Pittsburgh is frozen in time. I'm not sure what time period is preserved. Perhaps the cultural dynamism left with all the people during the 1980s. Really, I'm not that cynical, but I do wonder how Pittsburgh (and the Pittsburgher) is changing. The local politics are mired in mistrust and there isn't much fresh blood to influence a novel outlook.
The New Yinzer thinks otherwise:
The New Yinzer is a literary organization whose mission is to question, develop, and embody the newly emergent identity of Pittsburgh by way of literary discourse while also providing regional writers with a working classroom in which to cultivate their writing from a fresh idea to a finished product.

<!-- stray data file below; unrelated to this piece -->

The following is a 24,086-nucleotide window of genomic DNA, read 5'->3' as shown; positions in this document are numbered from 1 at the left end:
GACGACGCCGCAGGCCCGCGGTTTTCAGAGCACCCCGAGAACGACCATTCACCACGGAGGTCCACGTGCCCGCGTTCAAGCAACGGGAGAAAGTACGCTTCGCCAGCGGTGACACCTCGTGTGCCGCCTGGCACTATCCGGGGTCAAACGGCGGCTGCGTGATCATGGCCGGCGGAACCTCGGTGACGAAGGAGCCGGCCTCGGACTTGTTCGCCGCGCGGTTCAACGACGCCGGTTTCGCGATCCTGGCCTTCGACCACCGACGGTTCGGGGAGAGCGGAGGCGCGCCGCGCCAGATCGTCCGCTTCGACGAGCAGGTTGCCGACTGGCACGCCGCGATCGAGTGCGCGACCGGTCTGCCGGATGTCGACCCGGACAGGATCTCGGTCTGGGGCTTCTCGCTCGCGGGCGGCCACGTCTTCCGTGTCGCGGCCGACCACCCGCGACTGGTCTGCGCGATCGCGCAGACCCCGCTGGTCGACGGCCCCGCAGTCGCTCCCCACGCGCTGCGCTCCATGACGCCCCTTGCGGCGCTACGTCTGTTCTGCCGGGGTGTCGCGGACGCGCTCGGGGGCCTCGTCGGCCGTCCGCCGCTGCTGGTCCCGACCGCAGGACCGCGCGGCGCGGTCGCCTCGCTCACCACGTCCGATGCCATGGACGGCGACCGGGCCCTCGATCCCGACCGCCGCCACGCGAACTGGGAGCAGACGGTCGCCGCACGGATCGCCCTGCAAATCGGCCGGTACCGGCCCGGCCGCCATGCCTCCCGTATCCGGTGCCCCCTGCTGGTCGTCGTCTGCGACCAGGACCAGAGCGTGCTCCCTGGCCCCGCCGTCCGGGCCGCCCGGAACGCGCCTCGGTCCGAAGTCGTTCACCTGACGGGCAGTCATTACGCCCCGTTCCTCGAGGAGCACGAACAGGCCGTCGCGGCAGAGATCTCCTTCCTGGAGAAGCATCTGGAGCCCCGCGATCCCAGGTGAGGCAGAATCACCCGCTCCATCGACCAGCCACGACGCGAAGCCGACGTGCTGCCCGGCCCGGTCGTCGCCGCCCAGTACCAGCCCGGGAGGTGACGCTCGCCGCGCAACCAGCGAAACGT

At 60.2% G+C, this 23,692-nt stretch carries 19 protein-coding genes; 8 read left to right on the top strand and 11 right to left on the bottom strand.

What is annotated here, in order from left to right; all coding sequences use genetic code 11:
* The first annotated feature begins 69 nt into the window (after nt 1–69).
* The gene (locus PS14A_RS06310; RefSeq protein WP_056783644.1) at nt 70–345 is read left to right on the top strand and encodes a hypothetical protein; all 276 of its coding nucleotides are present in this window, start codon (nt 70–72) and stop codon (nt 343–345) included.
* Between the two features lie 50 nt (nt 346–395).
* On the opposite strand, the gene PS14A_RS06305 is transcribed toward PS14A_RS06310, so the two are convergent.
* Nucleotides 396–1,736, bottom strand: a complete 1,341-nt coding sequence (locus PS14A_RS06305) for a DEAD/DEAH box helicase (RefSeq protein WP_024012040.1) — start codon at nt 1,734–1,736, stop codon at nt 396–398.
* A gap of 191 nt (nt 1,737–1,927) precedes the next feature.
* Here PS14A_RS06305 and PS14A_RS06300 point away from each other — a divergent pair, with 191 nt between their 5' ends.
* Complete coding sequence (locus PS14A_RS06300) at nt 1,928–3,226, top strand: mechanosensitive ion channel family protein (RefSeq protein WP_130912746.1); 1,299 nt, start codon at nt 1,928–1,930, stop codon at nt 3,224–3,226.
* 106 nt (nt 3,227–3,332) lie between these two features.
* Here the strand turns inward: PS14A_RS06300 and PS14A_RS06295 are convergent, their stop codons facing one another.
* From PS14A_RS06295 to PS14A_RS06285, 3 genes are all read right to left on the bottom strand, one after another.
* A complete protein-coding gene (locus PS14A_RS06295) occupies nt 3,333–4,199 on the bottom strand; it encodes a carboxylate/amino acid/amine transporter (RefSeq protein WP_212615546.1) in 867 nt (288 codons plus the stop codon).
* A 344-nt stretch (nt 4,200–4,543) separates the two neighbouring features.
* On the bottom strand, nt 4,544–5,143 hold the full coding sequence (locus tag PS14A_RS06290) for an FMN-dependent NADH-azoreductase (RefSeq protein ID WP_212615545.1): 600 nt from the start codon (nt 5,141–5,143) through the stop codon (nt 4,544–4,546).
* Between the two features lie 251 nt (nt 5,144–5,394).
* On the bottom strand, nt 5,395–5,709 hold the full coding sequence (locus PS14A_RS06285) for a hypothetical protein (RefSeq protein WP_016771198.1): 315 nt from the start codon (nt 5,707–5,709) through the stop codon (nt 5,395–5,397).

What has Pittsburgh become? Pittsburgh needs an image makeover, but I don't think the folks at The New Yinzer are talking about the industrial image that settles as a thick layer of soot between the rest of the world and the region's "newly emergent identity."
Some saviors might want to market the essence of Pittsburgh, but I suggest joining those who would reinvent Yinzerville. I can see a time in the near future when locals remember nostalgically the good ole days of the late 1990s and early on in the new millennium, when the true Pittsburgh remained undisturbed.